suraj.sun writes "Hurt Locker producers are finally moving to acquire the names of people they accuse of sharing this year's "Best Picture" winner on peer-to-peer sites. Qwest Communications last week notified a customer in Denver that the Internet service provider has received a subpoena from lawyers representing Voltage Pictures, the production company that made "The Hurt Locker."
"It is our company policy to notify our customer when we have received a subpoena requesting their records in civil matter," Qwest informed the customer, who contacted CNET on Thursday and asked to remain anonymous. "As required by law, to the extent we have these records we will furnish the records on or before Sept. 30, 2010."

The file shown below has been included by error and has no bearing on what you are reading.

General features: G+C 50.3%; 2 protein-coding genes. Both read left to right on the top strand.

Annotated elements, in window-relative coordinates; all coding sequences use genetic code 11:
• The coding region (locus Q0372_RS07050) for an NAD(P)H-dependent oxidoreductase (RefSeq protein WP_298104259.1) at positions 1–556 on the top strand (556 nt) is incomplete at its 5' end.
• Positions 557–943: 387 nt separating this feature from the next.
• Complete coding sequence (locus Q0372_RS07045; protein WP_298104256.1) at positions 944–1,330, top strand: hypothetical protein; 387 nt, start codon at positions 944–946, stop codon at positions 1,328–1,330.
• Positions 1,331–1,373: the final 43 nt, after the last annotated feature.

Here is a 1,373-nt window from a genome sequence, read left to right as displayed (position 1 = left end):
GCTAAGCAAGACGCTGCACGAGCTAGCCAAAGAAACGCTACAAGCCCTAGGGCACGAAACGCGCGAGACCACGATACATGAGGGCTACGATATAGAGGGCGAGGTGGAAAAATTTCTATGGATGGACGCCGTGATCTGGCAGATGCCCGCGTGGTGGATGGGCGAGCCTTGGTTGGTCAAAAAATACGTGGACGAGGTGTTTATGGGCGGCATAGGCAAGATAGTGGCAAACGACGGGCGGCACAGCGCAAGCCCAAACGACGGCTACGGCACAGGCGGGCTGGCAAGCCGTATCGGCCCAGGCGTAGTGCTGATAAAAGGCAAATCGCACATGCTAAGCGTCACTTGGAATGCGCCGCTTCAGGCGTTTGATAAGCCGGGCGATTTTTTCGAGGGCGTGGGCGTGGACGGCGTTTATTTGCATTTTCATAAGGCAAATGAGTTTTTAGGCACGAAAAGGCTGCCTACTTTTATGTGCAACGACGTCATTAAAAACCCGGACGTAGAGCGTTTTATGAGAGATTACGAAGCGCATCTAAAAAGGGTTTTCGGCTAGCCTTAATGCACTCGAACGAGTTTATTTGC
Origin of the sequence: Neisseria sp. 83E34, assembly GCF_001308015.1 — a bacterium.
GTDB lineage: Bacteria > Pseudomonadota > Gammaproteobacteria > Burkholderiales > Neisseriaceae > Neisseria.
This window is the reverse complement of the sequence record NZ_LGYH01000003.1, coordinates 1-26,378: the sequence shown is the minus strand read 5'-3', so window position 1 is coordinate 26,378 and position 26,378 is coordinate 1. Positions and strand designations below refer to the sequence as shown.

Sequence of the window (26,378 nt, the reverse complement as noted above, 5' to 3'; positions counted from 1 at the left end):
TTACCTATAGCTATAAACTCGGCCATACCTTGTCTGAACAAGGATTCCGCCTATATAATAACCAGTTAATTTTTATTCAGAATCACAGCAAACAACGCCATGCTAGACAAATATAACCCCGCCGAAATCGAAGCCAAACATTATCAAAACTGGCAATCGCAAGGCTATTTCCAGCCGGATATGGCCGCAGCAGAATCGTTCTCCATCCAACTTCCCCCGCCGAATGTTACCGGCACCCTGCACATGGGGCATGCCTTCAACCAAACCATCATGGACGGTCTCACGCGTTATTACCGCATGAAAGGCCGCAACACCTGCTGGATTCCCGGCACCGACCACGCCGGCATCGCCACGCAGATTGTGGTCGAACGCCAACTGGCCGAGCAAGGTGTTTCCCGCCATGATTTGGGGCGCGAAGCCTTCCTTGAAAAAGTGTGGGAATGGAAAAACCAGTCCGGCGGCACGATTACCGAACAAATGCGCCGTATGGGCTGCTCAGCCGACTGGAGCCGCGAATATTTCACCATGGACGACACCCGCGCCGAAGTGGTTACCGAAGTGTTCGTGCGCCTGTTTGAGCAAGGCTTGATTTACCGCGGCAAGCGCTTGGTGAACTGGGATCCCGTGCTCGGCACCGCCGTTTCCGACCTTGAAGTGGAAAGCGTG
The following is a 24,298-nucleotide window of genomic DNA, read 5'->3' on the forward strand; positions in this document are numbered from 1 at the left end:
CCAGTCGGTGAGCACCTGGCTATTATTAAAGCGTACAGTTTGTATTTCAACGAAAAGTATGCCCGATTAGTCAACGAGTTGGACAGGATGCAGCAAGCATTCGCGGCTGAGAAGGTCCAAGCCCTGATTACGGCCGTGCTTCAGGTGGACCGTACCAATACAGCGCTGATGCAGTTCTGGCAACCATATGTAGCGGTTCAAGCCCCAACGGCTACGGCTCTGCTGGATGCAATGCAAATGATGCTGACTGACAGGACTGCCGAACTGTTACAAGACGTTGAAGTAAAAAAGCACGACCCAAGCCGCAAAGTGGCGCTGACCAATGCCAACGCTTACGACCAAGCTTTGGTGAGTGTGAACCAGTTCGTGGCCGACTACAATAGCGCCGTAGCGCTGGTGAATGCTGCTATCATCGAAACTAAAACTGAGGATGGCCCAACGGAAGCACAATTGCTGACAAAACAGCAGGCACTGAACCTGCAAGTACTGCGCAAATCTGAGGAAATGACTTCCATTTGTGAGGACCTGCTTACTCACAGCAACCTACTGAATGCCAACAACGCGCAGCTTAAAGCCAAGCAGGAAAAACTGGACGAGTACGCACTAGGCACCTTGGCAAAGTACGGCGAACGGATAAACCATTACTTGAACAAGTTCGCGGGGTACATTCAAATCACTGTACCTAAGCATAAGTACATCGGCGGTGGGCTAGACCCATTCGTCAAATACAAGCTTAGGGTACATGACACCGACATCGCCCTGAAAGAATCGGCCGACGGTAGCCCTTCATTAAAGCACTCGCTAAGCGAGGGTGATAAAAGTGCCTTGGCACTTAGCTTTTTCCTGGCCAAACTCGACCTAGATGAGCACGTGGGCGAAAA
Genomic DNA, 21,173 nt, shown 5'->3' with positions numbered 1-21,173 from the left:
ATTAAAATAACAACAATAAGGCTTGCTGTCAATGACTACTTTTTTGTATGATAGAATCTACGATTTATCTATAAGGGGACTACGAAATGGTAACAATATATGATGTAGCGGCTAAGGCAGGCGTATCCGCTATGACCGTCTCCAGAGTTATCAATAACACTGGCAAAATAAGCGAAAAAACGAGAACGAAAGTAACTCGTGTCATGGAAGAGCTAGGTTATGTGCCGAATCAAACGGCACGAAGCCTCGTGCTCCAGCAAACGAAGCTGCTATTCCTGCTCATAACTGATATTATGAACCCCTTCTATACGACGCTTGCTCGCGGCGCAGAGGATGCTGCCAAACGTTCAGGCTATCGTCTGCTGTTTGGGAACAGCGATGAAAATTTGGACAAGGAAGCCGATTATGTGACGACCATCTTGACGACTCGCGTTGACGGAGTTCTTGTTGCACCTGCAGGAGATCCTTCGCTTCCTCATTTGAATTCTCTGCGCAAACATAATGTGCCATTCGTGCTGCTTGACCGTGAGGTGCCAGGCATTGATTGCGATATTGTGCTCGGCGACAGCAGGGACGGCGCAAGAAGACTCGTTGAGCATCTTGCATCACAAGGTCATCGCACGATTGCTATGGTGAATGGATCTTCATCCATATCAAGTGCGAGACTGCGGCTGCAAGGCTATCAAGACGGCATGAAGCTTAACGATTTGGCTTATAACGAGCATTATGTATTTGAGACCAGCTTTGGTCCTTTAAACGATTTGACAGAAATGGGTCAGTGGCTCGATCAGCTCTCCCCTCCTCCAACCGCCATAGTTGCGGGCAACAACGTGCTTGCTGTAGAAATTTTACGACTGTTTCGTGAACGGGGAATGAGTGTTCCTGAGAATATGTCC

Voltage Pictures is just one of at least a dozen indie studios that are participating in an antipiracy campaign spearheaded by the Washington, D.C. law firm of Dunlap, Grubb & Weaver. DGW began filing copyright suits earlier this year. In "The Hurt Locker" case, the law firm filed suit against 5,000 "John Does" in May ( http://yro.slashdot.org/story/10/05/28/2147239/The-Hurt-Locker-Producers-Sue-First-5000-File-Sharers ).
CNET News: http://news.cnet.com/8301-31001_3-20015493-261.html"
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